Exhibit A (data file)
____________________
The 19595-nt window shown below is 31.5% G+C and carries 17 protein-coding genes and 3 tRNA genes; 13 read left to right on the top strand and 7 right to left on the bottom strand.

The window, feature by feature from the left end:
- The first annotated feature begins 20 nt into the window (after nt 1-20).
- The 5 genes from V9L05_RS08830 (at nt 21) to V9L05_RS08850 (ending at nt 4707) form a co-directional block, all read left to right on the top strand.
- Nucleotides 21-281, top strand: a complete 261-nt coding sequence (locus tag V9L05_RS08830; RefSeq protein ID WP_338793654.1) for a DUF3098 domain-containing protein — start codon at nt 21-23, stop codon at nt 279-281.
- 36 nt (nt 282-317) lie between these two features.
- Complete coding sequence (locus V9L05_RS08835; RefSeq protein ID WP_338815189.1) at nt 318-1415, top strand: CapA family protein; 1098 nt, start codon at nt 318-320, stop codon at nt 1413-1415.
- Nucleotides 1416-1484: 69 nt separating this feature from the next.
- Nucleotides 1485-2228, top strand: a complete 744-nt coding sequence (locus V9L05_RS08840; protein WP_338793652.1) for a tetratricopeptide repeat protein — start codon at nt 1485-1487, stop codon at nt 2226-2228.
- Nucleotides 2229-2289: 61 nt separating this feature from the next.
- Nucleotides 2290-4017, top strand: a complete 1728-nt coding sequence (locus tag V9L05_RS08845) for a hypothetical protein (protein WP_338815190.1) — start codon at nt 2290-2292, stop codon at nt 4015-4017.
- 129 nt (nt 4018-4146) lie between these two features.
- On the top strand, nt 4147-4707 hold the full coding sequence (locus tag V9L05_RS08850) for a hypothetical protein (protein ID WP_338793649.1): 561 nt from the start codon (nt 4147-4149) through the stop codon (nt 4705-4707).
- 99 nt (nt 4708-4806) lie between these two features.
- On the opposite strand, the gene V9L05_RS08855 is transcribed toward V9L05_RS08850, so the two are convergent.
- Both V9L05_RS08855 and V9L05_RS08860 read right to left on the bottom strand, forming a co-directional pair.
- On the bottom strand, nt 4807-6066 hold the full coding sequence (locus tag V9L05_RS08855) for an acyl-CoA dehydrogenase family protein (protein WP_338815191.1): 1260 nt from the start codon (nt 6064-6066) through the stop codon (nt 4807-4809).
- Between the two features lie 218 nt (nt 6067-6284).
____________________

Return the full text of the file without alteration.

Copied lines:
The 19595-nt window shown below is 31.5% G+C and carries 17 protein-coding genes and 3 tRNA genes; 13 read left to right on the top strand and 7 right to left on the bottom strand.

The window, feature by feature from the left end:
- The first annotated feature begins 20 nt into the window (after nt 1-20).
- The 5 genes from V9L05_RS08830 (at nt 21) to V9L05_RS08850 (ending at nt 4707) form a co-directional block, all read left to right on the top strand.
- Nucleotides 21-281, top strand: a complete 261-nt coding sequence (locus tag V9L05_RS08830; RefSeq protein ID WP_338793654.1) for a DUF3098 domain-containing protein — start codon at nt 21-23, stop codon at nt 279-281.
- 36 nt (nt 282-317) lie between these two features.
- Complete coding sequence (locus V9L05_RS08835; RefSeq protein ID WP_338815189.1) at nt 318-1415, top strand: CapA family protein; 1098 nt, start codon at nt 318-320, stop codon at nt 1413-1415.
- Nucleotides 1416-1484: 69 nt separating this feature from the next.
- Nucleotides 1485-2228, top strand: a complete 744-nt coding sequence (locus V9L05_RS08840; protein WP_338793652.1) for a tetratricopeptide repeat protein — start codon at nt 1485-1487, stop codon at nt 2226-2228.
- Nucleotides 2229-2289: 61 nt separating this feature from the next.
- Nucleotides 2290-4017, top strand: a complete 1728-nt coding sequence (locus tag V9L05_RS08845) for a hypothetical protein (protein WP_338815190.1) — start codon at nt 2290-2292, stop codon at nt 4015-4017.
- 129 nt (nt 4018-4146) lie between these two features.
- On the top strand, nt 4147-4707 hold the full coding sequence (locus tag V9L05_RS08850) for a hypothetical protein (protein ID WP_338793649.1): 561 nt from the start codon (nt 4147-4149) through the stop codon (nt 4705-4707).
- 99 nt (nt 4708-4806) lie between these two features.
- On the opposite strand, the gene V9L05_RS08855 is transcribed toward V9L05_RS08850, so the two are convergent.
- Both V9L05_RS08855 and V9L05_RS08860 read right to left on the bottom strand, forming a co-directional pair.
- On the bottom strand, nt 4807-6066 hold the full coding sequence (locus tag V9L05_RS08855) for an acyl-CoA dehydrogenase family protein (protein WP_338815191.1): 1260 nt from the start codon (nt 6064-6066) through the stop codon (nt 4807-4809).
- Between the two features lie 218 nt (nt 6067-6284).